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Once Upon A Time on the Orient Express in Singapore highlights: What it’s really like aboard the palace on wheels

Once Upon A Time on the Orient Express in Singapore highlights: What it’s really like aboard the palace on wheels

Time to board

Text: Azrin Tan


As a massive fan of anything to do with trains, murder-mystery, and the beloved narrative in which one Hercule Poirot saves the day, the Orient Express that's landed in Singapore is really one to hold the key to our hearts. The key sentiment? It sparks the wonder of travelling — something sorely missed in 2020. From its platform-like entrance to the opulent decadence that scatters through every crevice of the carriages, the entire 'Once Upon a Time on the Orient Express' pop-up experience located in our very own Gardens by the Bay is truly one that makes you feel like you could be transported into another space-time, one that can attest to an era of romance, splendour, and mystifying travel.

Once Upon A Time on the Orient Express in Singapore highlights: What it’s really like aboard the palace on wheels (фото 1)

Perhaps it was the idealised sentiment that we were standing in the very carriages — yes, the original ones — that carried the likes of Agatha Christie, the stained glass windows in the neck of each carriage, or the realistically portrayed artefacts from back in the day, but there's no lying when we say that the exhibit takes one into a fantastical world that never felt like it was ours in the first place: it was simply a lost era, but one that blazed through the changing of political and geographical history from 1883 to the 1980s. The impressive locomotive engine that had driven and made most of the travel of the Orient possible, is also grandly situated just outside the exhibit, paying ode to its old travels that once joined Europe to the Orient.

Once Upon A Time on the Orient Express in Singapore highlights: What it’s really like aboard the palace on wheels (фото 2)

And the artefacts arranged throughout the two carriages truly make for a rich experience. The Orient Express itself was accredited for its grandiose — from lavish decor to how their affluent travellers were well spoilt in a similar vein as how we'd treat a royal or celebrity in today's age. Since its debut in 1883, the masterpiece of the fast-moving vehicle held pride in its exquisite construction, with its embossed leather ceilings, velvet curtains from Genoa, silverware as cutlery, and crystal fine glasses.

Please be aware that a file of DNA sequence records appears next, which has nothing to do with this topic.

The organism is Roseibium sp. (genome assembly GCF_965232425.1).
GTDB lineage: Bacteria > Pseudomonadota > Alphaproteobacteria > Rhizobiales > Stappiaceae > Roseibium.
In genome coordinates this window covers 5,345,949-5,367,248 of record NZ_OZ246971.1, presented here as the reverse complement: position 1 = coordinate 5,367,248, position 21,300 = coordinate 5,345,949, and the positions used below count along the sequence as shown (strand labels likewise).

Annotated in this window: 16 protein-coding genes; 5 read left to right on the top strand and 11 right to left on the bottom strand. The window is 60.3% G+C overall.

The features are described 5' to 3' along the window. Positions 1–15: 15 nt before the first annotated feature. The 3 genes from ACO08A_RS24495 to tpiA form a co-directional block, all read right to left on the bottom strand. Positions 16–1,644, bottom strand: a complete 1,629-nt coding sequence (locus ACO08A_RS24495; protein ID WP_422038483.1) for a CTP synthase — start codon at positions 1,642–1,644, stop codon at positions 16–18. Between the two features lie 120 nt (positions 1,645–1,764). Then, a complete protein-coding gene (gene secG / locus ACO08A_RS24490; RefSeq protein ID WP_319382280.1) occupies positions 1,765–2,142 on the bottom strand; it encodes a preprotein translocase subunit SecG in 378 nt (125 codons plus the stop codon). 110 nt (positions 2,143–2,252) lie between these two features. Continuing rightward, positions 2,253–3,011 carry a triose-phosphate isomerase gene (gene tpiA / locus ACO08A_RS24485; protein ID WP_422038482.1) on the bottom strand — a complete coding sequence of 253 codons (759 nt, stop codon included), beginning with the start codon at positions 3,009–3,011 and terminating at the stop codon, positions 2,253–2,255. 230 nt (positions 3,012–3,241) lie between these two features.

Once Upon A Time on the Orient Express in Singapore highlights: What it’s really like aboard the palace on wheels (фото 3)

The interactive exhibit that continues after the walkthrough of the carriages gives you exclusive access to the viewing of rare artefacts such as the strong historical markers of affluence, Louis Vuitton trunks, the inventive closed sleeping compartments and the vintage advertisements and tour posters that were designed for the train's travels. And of course, the exhibit is nothing short of educational and insightful; it seeks to be one you can properly take your time to walk through, marvel at its magnificence, and discover about how the train enabled a new age of luxury travel and the immense exchange of varying cultures.

Once Upon A Time on the Orient Express in Singapore highlights: What it’s really like aboard the palace on wheels (фото 4)

But the experience would not be complete without a proper throwback to how it would have been like to dine on the Orient Express. Whilst the train's original carriages a.k.a the National Treasures of France are much too precious to be dined in, a perfect replica of the restaurant carriage awaits you, along with the famed double three Michelin-starred chef Yannick Alléno who will be offering only the best of French gastronomy and fusion cuisine. All of which have been curated to relay the elegant yet creatively spun gourmet experiences one might have expected aboard the Orient Express. Whilst the current housing of the pop-up restaurant is only offering high tea sessions for now, guests can await a broad range of lunch, brunch and dinner options very soon.

Apart from the restaurant, guests can also visit the Orient Express Road Cafe that will expose all to a myriad of coffee blends that had previously been discovered and made famous along multiple stops along the train's route such as Paris, Venice and Istanbul. Of course, no exhibit would be complete without its accompanying boutique for souvenirs, and one can expect a range of posters, bags, and the every odd trinket to bring home the little bit of wonder from the Orient Express.

Open from now till 13 June 2021.
The Once Upon A Time on the Orient Express Exhibition is priced at $25 (free for children under 3), or $88 for a family bundle of 2 adults and 2 children. Find out more here. Reservations for the Orient Express Pop-Up Restaurant is advised to be done separately.

 

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